# Applying a custom groupby aggregate function to output a binary outcome in pandas python

I have a dataset of trader transactions where the variable of interest is `Buy/Sell` which is binary and takes on the value of 1 f the transaction was a buy and 0 if it is a sell. An example looks as follows:

``````Trader     Buy/Sell
A           1
A           0
B           1
B           1
B           0
C           1
C           0
C           0
``````

I would like to calculate the net `Buy/Sell` for each trader such that if the trader had more than 50% of trades as a buy, he would have a `Buy/Sell` of 1, if he had less than 50% buy then he would have a `Buy/Sell` of 0 and if it were exactly 50% he would have NA (and would be disregarded in future calculations).

For trader B it is 2/3 = 0.67 which gives a 1

For trader C it is 1/3 = 0.33 which gives a 0

The table should look like this:

``````Trader     Buy/Sell
A           NA
B           1
C           0
``````

Ultimately i want to compute the total aggregated number of buys, which in this case is 1, and the aggregated total number of trades (disregarding NAs) which in this case is 2. I am not interested in the second table, I am just interested in the aggregated number of buys and the aggregated total number (count) of `Buy/Sell`.

How can I do this in Pandas?

``````import numpy as np
import pandas as pd

df = pd.DataFrame({'Buy/Sell': [1, 0, 1, 1, 0, 1, 0, 0],
'Trader': ['A', 'A', 'B', 'B', 'B', 'C', 'C', 'C']})

result['Buy/Sell'] = np.select(condlist=[means>0.5, means<0.5], choicelist=[1, 0],
default=np.nan)
print(result)
``````

yields

``````        Buy/Sell  sum  count
A            NaN    1      2
B              1    2      3
C              0    1      3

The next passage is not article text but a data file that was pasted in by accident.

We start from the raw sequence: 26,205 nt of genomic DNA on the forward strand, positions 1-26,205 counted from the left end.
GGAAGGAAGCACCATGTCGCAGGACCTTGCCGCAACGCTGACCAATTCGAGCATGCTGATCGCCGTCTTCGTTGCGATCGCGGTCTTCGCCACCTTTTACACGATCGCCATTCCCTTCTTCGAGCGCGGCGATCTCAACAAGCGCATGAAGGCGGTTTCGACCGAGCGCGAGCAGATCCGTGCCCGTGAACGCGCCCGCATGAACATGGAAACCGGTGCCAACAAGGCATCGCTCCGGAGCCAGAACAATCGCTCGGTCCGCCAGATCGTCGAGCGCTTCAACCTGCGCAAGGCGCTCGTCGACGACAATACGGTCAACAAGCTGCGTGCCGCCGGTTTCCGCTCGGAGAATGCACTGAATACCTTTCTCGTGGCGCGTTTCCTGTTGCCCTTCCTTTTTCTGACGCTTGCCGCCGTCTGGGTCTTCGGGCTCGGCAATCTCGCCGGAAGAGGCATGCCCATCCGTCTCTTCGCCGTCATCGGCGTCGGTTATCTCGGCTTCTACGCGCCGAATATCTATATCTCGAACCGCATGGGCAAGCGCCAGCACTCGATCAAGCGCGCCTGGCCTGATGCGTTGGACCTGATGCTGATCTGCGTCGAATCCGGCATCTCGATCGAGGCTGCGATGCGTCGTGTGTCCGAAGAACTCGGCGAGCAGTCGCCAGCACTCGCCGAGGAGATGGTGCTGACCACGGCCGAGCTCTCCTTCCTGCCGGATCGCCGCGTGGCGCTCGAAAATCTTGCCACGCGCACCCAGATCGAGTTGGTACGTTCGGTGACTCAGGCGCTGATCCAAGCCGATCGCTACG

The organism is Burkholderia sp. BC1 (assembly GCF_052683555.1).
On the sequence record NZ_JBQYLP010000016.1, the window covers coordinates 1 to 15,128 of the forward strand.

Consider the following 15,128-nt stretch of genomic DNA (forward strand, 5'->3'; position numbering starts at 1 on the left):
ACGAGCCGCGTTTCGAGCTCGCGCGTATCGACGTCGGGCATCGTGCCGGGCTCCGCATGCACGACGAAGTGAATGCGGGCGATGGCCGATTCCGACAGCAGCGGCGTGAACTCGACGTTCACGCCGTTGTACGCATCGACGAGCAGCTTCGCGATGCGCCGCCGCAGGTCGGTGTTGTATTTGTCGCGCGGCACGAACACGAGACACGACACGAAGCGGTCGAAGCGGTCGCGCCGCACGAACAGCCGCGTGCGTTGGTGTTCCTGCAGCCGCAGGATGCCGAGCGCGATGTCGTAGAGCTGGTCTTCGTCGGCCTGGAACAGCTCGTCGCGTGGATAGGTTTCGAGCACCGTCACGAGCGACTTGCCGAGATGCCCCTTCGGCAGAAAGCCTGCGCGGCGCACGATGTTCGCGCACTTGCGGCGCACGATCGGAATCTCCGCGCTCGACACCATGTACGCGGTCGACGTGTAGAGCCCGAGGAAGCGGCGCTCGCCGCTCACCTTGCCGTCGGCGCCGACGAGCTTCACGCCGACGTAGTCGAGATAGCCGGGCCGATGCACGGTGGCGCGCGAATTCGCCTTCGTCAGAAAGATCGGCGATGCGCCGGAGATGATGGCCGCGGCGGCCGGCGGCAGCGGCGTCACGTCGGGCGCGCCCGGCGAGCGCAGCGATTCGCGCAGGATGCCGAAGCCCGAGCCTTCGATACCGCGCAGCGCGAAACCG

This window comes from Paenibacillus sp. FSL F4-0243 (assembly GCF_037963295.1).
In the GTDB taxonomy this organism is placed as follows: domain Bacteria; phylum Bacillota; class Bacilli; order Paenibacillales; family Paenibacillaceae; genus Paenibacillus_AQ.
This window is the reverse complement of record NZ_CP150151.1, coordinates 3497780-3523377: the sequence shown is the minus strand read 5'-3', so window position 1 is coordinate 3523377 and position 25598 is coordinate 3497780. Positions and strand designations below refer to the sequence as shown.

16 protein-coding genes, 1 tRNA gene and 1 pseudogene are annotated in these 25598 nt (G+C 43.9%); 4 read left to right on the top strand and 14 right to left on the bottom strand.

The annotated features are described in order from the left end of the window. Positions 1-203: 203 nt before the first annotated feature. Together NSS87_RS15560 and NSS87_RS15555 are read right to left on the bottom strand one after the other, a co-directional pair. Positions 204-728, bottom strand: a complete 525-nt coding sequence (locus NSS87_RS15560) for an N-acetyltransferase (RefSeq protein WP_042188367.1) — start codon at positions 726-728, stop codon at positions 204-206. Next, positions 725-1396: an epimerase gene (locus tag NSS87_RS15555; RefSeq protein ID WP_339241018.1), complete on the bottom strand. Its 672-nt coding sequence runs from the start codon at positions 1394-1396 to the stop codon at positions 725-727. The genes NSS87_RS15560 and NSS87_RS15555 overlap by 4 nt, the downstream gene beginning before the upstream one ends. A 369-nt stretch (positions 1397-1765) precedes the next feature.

``````

My original answer used a custom aggregator, `categorize`:

``````def categorize(x):
m = x.mean()
return 1 if m > 0.5 else 0 if m < 0.5 else np.nan
``````

While calling a custom function may be convenient, performance is often significantly slower when you use a custom function compared to the built-in aggregators (such as `groupby/agg/mean`). The built-in aggregators are Cythonized, while the custom functions reduce performance to plain Python for-loop speeds.

The difference in speed is particularly significant when the number of groups is large. For example, with a 10000-row DataFrame with 1000 groups,

``````import numpy as np
import pandas as pd
np.random.seed(2017)
N = 10000
df = pd.DataFrame({

def using_select(df):
result['Buy/Sell'] = np.select(condlist=[means>0.5, means<0.5], choicelist=[1, 0],
default=np.nan)
return result

def categorize(x):
m = x.mean()
return 1 if m > 0.5 else 0 if m < 0.5 else np.nan

def using_custom_function(df):
return result
``````

`using_select` is over 50x faster than `using_custom_function`:

``````In : %timeit using_custom_function(df)
10 loops, best of 3: 132 ms per loop

In : %timeit using_select(df)
100 loops, best of 3: 2.46 ms per loop

In : 132/2.46
Out: 53.65853658536585
``````

Pandas `cut()` provides an improvement in @unutbu's answer by getting the result in half the time.

``````def using_select(df):
result['Buy/Sell'] = np.select(condlist=[means>0.5, means<0.5], choicelist=[1, 0],
default=np.nan)
return result

def using_cut(df):
`using_cut()` runs in 5.21 ms average per loop in my system whereas `using_select()` runs in 10.4 ms average per loop.
``````%timeit using_select(df)